Ashley Herzog

Last week, when I wrote about the pornification of American college campuses, many readers expressed their loss of hope in the current generation of students, as well as the administrators who encourage such a debased culture.

If my column made you weep for the future, you’ll probably be even more disheartened by the book I referenced last week, “Sex and God at Yale: Porn, Political Correctness, and a Good Education Gone Bad” by Nathan Harden. The book is an expose of how, in the words of Vanderbilt professor Carol Swain, “some of our nation’s finest universities have allowed themselves to become cesspools of perversion.”

Some of the most shocking examples come from “Sex Week” at Yale, which Harden covers in detail. Activities have included sex tutorials, lectures by corporate suits from the porn industry, and a violent BDSM demonstration by porn star Madison Young. (Charmingly, Young performed for students in the buff.)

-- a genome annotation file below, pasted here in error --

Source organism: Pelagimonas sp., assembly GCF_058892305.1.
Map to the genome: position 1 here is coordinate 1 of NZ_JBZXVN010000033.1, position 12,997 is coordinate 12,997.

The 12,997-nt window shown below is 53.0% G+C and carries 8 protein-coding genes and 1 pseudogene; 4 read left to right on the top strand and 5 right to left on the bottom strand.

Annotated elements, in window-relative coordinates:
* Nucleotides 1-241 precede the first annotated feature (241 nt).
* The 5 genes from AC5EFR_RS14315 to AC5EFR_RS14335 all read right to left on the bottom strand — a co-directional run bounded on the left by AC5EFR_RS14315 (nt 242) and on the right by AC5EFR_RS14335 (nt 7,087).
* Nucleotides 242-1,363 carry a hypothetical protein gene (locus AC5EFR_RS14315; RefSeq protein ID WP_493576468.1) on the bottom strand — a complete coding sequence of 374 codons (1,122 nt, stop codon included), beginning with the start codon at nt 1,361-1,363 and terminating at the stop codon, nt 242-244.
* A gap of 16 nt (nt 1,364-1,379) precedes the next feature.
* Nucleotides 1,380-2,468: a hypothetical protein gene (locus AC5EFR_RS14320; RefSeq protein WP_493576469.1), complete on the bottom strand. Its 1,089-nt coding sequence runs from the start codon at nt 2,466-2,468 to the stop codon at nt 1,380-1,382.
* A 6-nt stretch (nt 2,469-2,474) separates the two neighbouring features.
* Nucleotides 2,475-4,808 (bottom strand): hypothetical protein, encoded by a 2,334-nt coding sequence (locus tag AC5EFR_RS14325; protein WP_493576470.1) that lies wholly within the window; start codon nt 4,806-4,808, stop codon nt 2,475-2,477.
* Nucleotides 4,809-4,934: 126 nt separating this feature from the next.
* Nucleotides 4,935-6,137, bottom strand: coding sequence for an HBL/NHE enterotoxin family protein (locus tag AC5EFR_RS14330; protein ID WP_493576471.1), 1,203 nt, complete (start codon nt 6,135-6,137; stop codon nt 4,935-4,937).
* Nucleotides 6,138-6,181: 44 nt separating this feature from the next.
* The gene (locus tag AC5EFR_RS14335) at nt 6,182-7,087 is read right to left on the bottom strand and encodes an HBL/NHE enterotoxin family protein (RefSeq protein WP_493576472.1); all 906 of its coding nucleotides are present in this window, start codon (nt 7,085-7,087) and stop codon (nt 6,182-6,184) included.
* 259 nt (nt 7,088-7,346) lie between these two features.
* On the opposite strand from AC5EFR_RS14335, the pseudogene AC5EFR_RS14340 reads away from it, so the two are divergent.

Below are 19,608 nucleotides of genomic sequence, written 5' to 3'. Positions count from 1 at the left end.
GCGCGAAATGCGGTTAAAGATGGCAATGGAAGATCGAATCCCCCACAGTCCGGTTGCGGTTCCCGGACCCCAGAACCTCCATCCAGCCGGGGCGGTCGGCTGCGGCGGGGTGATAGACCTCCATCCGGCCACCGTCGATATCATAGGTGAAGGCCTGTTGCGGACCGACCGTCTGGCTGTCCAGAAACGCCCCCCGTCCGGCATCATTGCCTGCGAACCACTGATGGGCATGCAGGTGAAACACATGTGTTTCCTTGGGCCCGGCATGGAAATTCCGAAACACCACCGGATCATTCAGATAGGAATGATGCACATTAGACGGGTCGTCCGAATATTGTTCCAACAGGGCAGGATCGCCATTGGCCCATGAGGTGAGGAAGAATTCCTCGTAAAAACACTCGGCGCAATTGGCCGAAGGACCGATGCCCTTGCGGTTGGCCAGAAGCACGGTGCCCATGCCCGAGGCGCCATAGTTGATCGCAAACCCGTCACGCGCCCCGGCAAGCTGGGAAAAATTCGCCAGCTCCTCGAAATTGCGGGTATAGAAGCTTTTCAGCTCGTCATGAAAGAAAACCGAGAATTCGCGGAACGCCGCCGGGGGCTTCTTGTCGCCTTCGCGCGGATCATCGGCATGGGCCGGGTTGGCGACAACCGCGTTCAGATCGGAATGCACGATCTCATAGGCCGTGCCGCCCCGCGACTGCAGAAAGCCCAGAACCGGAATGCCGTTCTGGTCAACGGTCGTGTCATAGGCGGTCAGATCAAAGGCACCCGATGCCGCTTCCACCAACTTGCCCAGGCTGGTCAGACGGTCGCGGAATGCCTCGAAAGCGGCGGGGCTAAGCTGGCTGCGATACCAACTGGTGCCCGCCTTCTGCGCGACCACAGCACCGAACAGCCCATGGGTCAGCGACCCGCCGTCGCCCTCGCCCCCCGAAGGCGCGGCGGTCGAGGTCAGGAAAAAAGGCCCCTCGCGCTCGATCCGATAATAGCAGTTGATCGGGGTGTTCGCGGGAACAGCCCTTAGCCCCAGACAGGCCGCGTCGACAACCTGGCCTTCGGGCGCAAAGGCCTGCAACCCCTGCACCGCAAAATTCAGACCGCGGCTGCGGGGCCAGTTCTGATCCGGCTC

Harden shows time and again that campus porno culture demands a “there shalt be no judgment” mentality when it comes to sexuality. This commandment applies even to practices that are dangerous or dehumanizing for the participants. In one example, porn star Buck Angel was attacked for suggesting the adult film industry has a moral responsibility to promote condom use. The audience clearly rejected the notion that sex should involve moral responsibility to anyone or anything. Health, well-being, and safety don’t matter—just so long as everyone is consenting.

But Harden also mentions a decidedly different event that took place at Sex Week: a talk called “A Philosophical Defense of the Sexual Counterrevolution,” sponsored by Yale’s Anscombe Society.

I first heard about the Anscombe Society in 2007, when I was a 21-year-old college student interning in Washington, DC. “Counterrevolutionary” is a fitting description for this group of students, who want to “move from saying what is permissible…to what is right and what is good.” Anscombe chapters have flourished on Ivy League campuses, where porno culture is most extreme.

“During my freshman orientation program, I was required to attend a presentation called ‘Sex Signals,’ which aims at informing students about sexual assault,” says Luciana Milano, a member of Harvard’s Anscombe Society. “However, the crude and offensive presentation gave me a taste of a broader message, one which completely ignores the moral dimension of human sexuality.”


Ashley Herzog

Ashley Herzog can be reached at aebristow85@gmail.com.